The regulator plays a relatively important role in the GFP. S/he is involved (directly or through mediators) in parties’ bargaining over a new cabinet. The regulator reveals his/her political preferences, which are thus relevant to the outcome of the GFP. S/he does not necessarily come up with his own government alternative. However, s/he may set some conditions for the new cabinet, e.g. a preference for a majority cabinet; a preference for a cabinet that includes/excludes a certain party or some candidates for prime ministers, ministers etc. The role of the regulator is no longer passive, but rather reactive. S/he expects that parties will propose their alternatives for the future cabinet within the limits set by him/her and s/he reveals his/her preferences for a certain alternative. Good examples of this situation come from Austria in the 1950s.[vii]

The co-designer is a strong player in the GFP and his/her overall influence over the outcome of this process is greater than that of the parliamentary parties. Unlike the regulator who does not usually propose governmental alternatives on his/her own, nor does s/he assert them, the co-designer promotes his/her own idea and composition of the future cabinet, and his/her opinion largely, but not completely, determines the outcome of the GFP. The co-designer is typically a powerful president, who however lacks majority support in parliament and who cannot afford to push his/her idea completely independently and against the will of the parliament. Instead, s/he needs cooperative parliamentary parties to set up the new cabinet. The co-designer can also be identified in situations in which a president has fewer constitutional powers in the GFP, but the parliamentary parties are unable to generate a cabinet on their own and thus encourage the president to step significantly into the process, so that an originally weak president becomes a co-designer. It follows from our observations that co-designer is rather infrequent pattern. Still, we can identify some examples[viii].

The creator clearly dominates the GFP. S/he forms the cabinet alone, in line with his/her ideas and political preferences. Parliament’s role is either limited to a minimum (e.g. formalizing the president’s choice in a vote of confidence) or parliament is out of the game altogether (in countries were the new cabinet is not obliged to ask for confidence). The designer creates so-called “presidential cabinets”, i.e. cabinets that are created primarily at the will of the president, while the parliament is sidelined.[ix] The creator is typical for countries where the president is usually responsible for the executive and has a wide range of executive powers. S/he is at the same time the leader of the parliamentary majority, and it is generally expected that the president will actually determine the government. French presidents during the Fifth Republic are a classic example. Of course, with the exception of the periods of cohabitation, when president faces a parliamentary majority from a different political camp. However, a creator might be also a president who is formally strong enough to appoint his/her own presidential (usually technocratic) cabinet, even though s/he lacks the support of the parliamentary majority, and the continuation of such a government in power and pursuit of its program may be extremely problematic.[xi] Good examples of this practice might be three short-lived technocratic cabinets appointed by the Portuguese president António Eanes in 1978 and 1979.[xi].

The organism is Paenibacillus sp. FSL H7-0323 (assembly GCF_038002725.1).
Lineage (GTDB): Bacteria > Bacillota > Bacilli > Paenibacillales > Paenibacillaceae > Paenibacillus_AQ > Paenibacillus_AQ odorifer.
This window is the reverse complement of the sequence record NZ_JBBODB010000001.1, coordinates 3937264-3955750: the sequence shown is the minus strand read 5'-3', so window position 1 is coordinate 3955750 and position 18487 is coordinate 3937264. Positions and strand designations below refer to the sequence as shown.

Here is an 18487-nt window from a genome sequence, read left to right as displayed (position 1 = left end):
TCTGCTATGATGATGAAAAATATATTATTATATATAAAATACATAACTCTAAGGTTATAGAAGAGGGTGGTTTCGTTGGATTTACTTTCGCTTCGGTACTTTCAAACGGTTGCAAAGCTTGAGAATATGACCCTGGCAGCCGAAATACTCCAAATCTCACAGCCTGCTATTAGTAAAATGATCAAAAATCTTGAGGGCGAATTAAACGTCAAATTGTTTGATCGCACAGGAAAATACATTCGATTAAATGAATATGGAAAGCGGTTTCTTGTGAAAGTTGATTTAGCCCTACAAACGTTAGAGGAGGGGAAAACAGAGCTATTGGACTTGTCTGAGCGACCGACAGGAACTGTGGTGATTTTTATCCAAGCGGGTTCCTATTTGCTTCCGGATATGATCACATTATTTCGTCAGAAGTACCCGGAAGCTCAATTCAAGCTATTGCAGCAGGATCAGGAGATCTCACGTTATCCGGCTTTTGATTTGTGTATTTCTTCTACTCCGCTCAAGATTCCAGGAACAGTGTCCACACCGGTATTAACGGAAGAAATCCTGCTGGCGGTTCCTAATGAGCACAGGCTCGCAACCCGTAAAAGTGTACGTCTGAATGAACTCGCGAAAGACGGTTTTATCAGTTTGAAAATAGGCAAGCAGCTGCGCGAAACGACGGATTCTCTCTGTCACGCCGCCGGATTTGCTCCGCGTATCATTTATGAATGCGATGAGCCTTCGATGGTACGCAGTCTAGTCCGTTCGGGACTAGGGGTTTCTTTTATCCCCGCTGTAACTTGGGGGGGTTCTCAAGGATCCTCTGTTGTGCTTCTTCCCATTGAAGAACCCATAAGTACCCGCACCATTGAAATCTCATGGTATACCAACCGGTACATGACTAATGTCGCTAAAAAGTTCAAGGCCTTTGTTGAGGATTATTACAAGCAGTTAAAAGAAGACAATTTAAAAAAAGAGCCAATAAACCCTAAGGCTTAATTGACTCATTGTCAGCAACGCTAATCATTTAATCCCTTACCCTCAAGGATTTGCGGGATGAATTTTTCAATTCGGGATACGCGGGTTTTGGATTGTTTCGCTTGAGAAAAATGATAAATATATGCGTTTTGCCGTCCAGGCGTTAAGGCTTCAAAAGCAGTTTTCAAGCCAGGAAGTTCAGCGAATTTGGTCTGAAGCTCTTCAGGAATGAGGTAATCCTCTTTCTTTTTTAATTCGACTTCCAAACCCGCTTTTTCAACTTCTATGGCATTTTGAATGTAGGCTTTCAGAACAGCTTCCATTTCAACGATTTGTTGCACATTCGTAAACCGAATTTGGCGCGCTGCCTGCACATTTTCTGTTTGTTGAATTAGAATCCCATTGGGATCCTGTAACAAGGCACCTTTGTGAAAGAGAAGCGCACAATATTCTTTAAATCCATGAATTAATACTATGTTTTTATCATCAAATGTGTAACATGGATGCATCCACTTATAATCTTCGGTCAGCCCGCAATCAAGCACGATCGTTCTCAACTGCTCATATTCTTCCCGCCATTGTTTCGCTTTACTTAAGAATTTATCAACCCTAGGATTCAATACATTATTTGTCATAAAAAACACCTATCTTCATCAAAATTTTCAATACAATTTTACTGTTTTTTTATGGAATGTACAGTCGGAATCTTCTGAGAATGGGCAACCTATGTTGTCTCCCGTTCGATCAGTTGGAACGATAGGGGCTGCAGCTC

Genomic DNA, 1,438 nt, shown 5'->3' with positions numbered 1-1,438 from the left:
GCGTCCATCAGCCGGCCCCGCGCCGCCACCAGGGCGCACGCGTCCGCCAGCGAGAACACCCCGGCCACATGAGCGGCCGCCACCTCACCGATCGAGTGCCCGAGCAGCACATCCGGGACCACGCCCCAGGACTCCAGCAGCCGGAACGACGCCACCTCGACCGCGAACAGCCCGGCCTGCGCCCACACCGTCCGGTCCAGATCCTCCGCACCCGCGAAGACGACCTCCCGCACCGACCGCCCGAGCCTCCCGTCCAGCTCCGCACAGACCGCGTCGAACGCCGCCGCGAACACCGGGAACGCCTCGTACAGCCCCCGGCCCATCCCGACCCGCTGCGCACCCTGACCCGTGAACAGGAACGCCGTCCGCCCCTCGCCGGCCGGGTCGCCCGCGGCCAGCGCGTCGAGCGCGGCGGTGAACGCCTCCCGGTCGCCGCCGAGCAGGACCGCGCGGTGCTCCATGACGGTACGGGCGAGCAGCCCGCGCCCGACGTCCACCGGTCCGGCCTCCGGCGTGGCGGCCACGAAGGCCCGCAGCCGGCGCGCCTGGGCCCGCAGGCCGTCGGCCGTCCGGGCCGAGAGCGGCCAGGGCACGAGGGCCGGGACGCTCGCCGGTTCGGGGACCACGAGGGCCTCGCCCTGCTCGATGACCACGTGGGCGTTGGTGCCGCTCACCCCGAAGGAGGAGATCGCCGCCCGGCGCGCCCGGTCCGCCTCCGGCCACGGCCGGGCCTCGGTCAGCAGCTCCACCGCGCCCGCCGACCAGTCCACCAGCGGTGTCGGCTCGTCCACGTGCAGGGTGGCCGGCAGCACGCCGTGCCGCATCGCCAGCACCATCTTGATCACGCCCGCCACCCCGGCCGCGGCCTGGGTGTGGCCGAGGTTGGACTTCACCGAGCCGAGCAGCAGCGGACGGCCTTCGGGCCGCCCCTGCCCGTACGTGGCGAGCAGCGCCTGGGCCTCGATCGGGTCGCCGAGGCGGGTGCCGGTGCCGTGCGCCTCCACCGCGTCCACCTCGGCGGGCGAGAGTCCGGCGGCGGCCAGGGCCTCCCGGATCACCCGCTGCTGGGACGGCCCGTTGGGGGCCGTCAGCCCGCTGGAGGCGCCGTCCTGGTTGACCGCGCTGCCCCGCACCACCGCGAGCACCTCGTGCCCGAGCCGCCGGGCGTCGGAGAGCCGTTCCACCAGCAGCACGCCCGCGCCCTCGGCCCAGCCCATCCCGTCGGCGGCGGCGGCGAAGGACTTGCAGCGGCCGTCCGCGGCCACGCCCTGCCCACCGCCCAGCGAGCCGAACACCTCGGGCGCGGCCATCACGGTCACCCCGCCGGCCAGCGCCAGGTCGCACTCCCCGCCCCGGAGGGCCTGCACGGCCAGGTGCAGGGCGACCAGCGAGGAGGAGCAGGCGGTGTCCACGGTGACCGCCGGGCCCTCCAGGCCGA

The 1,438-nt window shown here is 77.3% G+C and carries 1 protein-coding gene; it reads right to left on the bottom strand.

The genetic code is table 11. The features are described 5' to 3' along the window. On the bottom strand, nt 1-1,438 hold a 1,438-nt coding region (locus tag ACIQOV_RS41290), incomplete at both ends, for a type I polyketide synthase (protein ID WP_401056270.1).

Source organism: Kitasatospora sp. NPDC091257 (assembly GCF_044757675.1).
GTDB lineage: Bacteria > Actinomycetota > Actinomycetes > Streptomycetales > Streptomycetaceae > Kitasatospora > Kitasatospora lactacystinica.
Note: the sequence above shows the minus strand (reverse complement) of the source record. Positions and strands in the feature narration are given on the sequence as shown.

The classification can be applied almost to both republics and monarchies, indeed all cases where the government is a separate executive body from the head of state. Our classification rests on the qualitative assessment of individual cases of the GFP and requires detailed information about each GFP. Yet, it allows us to compare heads of state with different formal powers in different countries and different periods of time, thus making it a useful tool for comparative analysis. It may help us demonstrate that even extremely weak heads of state may occassionally significantly affect the outcome of the GFP, which cannot be reduced only to inter-party bargaining and coalition theories.

Notes

[i]  E.g. M. Duverger, “A new political system model: semi‐presidential government.” European Journal of Political Research 8(1980);

[ii] O. Protsyk, “Prime Ministers’ Identity in Semi-Presidential Regimes: Constitutional Norms and Cabinet Formation Outcomes”; O. Neto and K. Strøm, “Breaking the Parliamentary Chain of Delegation: Presidents and Non-partisan Cabinet Members in European Democracies.“ P. Köker, “Presidential Activism and Veto Power in Central and Eastern Europe.”; S. G. Kang, “The influence of presidential heads of state on government formation in European democracies: Empirical evidence.”

[iii] In line with the literature, we analyze the GFP when a new cabinet is to be formed after one of the following situations: 1) parliamentary elections, 2) PM’s resignation, including the fall of the cabinet following a successful vote of no-confidence, or rejection to pass a vote of confidence in the cabinet, 3) cabinet is recalled by the head of state, 4) change of partisan composition of the cabinet. Cf. J. Woldendorp, H. Keman and I. Budge. Party Government in 48 Democracies (1945-1998): Composition –Duration –Personnel (Boston: Kluwer Academic Publisher, 2000).